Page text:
In August 2020, the New York State legislature introduced a Mezzanine Debt Bill. The mezzanine debt law has now been reintroduced in both the Assembly and Senate and is expected to be passed in April 2021 as part of the state budget law. The Mezzanine Debt Bill would collect the tax on the collection of mortgages on mezzanine debt and preferred interests, and would require the mezzanine lender or preferred stockholder to file a Uniform Commercial Code (UCC-1) funding statement to protect its security interests Perfect collateral (i.e. the borrower's membership interests or stocks.)
The act changes Section 291-k of the New York Real Estate Act to define "mezzanine debt" and "preferred equity investments" as
"Debt of a borrower that may be subordinate to the principal and that precedes the common stock of a company or the equity of the borrower and is classified as assets for the purpose of financing such a mortgage. This includes non-traditional financing techniques such as direct or indirect Investing a source of funding in a company that owns the (equity) portions of the underlying mortgage if the source of funding has specific rights or privileges such as: (i) the right to receive a special or preferential rate of return his capital investment and (ii) the right to accelerated repayment of the investor's capital contribution. "
The reference to "nontraditional finance techniques" is of concern to many in the financial services industry because it is so open and virtually any relationship could be subject to mortgage tax.
The Mezzanine Debt Bill also changes Section 250 of the New York State Tax Law and Section 9-601 of the New York Uniform Commercial Code to "record mezzanine debt every time a mortgage instrument is registered in the county registrar's office become." or a preferred equity interest in relation to the property on which the mortgage instrument is being submitted is also recorded with such mortgage instrument. "The Mezzanine Debt Bill also provides that" Mezzanine Debt and Preferred Equity Investments "are taxable and that tax is measured against the amount of" principal "obligations established by a security arrangement" in relation to real estate on which they are secured, A mortgage instrument is submitted. "One consequence of the compulsory record is that counties and cities could also impose a tax on the registration of the finance return, making the effective tax rate the same as the mortgage registration tax rate, which is 2.85 percent of the secured" debt "of commercial property in New York City valued at over $ 500,000.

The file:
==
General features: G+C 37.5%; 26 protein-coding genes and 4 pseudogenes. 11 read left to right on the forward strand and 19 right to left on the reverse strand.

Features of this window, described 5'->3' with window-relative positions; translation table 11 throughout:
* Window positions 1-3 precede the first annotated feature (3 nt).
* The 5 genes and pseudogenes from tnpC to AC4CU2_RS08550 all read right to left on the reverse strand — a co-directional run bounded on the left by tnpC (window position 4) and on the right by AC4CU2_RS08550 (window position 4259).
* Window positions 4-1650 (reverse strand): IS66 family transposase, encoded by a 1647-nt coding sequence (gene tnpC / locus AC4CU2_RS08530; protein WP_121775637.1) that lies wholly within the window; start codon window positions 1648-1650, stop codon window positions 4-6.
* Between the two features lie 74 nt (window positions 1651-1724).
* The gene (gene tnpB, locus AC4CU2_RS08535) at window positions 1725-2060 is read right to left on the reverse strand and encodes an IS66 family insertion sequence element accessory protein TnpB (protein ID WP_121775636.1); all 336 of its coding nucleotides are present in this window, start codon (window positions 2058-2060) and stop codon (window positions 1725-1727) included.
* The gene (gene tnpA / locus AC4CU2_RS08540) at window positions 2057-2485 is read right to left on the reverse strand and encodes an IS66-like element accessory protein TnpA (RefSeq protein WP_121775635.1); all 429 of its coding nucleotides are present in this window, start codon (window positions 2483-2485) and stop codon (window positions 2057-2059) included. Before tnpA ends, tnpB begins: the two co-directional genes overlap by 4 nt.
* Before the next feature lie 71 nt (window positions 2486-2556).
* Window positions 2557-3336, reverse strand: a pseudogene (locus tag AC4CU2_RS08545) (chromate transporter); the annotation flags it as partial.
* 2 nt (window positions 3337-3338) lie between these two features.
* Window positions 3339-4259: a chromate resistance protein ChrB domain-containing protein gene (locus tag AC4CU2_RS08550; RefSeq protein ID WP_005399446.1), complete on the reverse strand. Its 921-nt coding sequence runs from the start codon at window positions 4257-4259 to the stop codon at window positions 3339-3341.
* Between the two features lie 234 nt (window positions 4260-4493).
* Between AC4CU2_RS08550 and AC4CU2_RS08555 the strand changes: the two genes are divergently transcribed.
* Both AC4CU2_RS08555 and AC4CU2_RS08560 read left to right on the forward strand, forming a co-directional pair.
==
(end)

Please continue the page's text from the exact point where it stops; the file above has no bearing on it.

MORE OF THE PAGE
The Mezzanine Debt Bill also changes Section 9-601 of the UCC to require the recording of a Funding Statement in the appropriate county records in order to perfect "a Mezzanine Debt Security Interest and / or Preferred Equity". This is particularly worrying for industry stakeholders as Section 291-k of the Real Estate Act provides:
"In order to secure a security arrangement in relation to mezzanine debt financing and / or preferential interests in relation to real estate on which a mortgage instrument is submitted, a secured party has no other remedy available under Article 9 of the Uniform Commercial Code, unless evidenced by a financing declaration for this Funding Declaration is being filed and the tax levied by the Department of Division Four of Section Two Hundred and Fifty-Three of the Taxes Act has been paid. "
Food stalls and reflections
Although the Mezzanine Debt Bill is aimed at real estate transactions, there is a very real possibility that it could be interpreted to include all financing transactions that even indirectly involve real estate, including corporate transactions where the target company or its subsidiaries include real estate used in its operations . There is also the problem of multi-state transactions that involve either parties owning real estate in New York or elsewhere, which also raises questions about what laws of state real estate in New York in a transaction with a connection with another state would regulate.
The review of the Mezzanine Debt Bill reveals that if it goes into effect, New York will become more expensive and mezzanine debt and preferred equity are likely to be less available than the other 49 states.
After the US $ 1.9 trillion bailout plan that will cut New York's budget deficit passes, many wonder if this is the time for New York lawmakers to experiment with an untested concept it is for New York-based reality makes estate harder to recover.